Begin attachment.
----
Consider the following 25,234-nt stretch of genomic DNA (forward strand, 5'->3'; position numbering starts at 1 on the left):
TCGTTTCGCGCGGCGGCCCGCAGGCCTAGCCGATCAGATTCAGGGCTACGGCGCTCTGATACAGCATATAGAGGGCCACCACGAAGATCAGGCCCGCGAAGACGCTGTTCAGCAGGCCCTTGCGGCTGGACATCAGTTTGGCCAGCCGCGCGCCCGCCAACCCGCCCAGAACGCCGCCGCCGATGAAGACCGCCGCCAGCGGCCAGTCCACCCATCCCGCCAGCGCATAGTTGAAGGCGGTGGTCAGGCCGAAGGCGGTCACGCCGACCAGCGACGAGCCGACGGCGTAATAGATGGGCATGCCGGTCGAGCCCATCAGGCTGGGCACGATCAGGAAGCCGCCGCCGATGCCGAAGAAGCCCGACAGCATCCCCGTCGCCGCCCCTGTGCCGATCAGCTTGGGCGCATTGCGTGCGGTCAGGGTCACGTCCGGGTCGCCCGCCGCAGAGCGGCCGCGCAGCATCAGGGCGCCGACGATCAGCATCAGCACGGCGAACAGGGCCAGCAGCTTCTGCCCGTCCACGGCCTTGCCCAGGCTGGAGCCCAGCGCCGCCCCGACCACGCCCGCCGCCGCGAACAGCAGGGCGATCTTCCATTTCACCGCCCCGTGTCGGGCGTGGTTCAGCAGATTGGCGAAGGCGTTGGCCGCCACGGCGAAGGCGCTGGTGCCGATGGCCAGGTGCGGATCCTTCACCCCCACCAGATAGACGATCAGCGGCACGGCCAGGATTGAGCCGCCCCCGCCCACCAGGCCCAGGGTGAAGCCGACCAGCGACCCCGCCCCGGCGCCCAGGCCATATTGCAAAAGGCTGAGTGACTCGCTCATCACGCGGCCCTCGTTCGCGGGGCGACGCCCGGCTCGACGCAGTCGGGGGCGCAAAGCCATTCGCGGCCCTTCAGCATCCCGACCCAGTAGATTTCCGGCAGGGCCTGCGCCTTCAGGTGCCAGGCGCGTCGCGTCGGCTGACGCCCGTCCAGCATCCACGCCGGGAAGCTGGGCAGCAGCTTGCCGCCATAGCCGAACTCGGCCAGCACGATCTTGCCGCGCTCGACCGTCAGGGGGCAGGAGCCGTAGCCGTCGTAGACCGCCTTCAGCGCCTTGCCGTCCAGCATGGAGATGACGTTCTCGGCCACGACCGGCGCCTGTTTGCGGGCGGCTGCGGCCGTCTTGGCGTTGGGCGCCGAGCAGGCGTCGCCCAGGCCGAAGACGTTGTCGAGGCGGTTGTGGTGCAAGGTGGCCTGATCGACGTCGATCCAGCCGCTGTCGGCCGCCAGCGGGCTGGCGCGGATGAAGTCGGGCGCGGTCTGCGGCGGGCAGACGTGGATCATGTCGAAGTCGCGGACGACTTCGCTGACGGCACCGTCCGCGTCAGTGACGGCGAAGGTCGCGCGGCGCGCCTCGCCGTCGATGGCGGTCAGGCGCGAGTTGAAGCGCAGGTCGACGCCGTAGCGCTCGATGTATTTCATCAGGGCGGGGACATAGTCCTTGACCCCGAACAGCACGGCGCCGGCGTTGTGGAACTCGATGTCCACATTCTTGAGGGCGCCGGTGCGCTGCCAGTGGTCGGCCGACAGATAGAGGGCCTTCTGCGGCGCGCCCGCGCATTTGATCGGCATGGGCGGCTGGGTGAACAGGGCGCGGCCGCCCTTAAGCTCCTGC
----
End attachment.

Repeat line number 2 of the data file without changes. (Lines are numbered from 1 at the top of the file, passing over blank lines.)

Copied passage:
TCGTTTCGCGCGGCGGCCCGCAGGCCTAGCCGATCAGATTCAGGGCTACGGCGCTCTGATACAGCATATAGAGGGCCACCACGAAGATCAGGCCCGCGAAGACGCTGTTCAGCAGGCCCTTGCGGCTGGACATCAGTTTGGCCAGCCGCGCGCCCGCCAACCCGCCCAGAACGCCGCCGCCGATGAAGACCGCCGCCAGCGGCCAGTCCACCCATCCCGCCAGCGCATAGTTGAAGGCGGTGGTCAGGCCGAAGGCGGTCACGCCGACCAGCGACGAGCCGACGGCGTAATAGATGGGCATGCCGGTCGAGCCCATCAGGCTGGGCACGATCAGGAAGCCGCCGCCGATGCCGAAGAAGCCCGACAGCATCCCCGTCGCCGCCCCTGTGCCGATCAGCTTGGGCGCATTGCGTGCGGTCAGGGTCACGTCCGGGTCGCCCGCCGCAGAGCGGCCGCGCAGCATCAGGGCGCCGACGATCAGCATCAGCACGGCGAACAGGGCCAGCAGCTTCTGCCCGTCCACGGCCTTGCCCAGGCTGGAGCCCAGCGCCGCCCCGACCACGCCCGCCGCCGCGAACAGCAGGGCGATCTTCCATTTCACCGCCCCGTGTCGGGCGTGGTTCAGCAGATTGGCGAAGGCGTTGGCCGCCACGGCGAAGGCGCTGGTGCCGATGGCCAGGTGCGGATCCTTCACCCCCACCAGATAGACGATCAGCGGCACGGCCAGGATTGAGCCGCCCCCGCCCACCAGGCCCAGGGTGAAGCCGACCAGCGACCCCGCCCCGGCGCCCAGGCCATATTGCAAAAGGCTGAGTGACTCGCTCATCACGCGGCCCTCGTTCGCGGGGCGACGCCCGGCTCGACGCAGTCGGGGGCGCAAAGCCATTCGCGGCCCTTCAGCATCCCGACCCAGTAGATTTCCGGCAGGGCCTGCGCCTTCAGGTGCCAGGCGCGTCGCGTCGGCTGACGCCCGTCCAGCATCCACGCCGGGAAGCTGGGCAGCAGCTTGCCGCCATAGCCGAACTCGGCCAGCACGATCTTGCCGCGCTCGACCGTCAGGGGGCAGGAGCCGTAGCCGTCGTAGACCGCCTTCAGCGCCTTGCCGTCCAGCATGGAGATGACGTTCTCGGCCACGACCGGCGCCTGTTTGCGGGCGGCTGCGGCCGTCTTGGCGTTGGGCGCCGAGCAGGCGTCGCCCAGGCCGAAGACGTTGTCGAGGCGGTTGTGGTGCAAGGTGGCCTGATCGACGTCGATCCAGCCGCTGTCGGCCGCCAGCGGGCTGGCGCGGATGAAGTCGGGCGCGGTCTGCGGCGGGCAGACGTGGATCATGTCGAAGTCGCGGACGACTTCGCTGACGGCACCGTCCGCGTCAGTGACGGCGAAGGTCGCGCGGCGCGCCTCGCCGTCGATGGCGGTCAGGCGCGAGTTGAAGCGCAGGTCGACGCCGTAGCGCTCGATGTATTTCATCAGGGCGGGGACATAGTCCTTGACCCCGAACAGCACGGCGCCGGCGTTGTGGAACTCGATGTCCACATTCTTGAGGGCGCCGGTGCGCTGCCAGTGGTCGGCCGACAGATAGAGGGCCTTCTGCGGCGCGCCCGCGCATTTGATCGGCATGGGCGGCTGGGTGAACAGGGCGCGGCCGCCCTTAAGCTCCTGC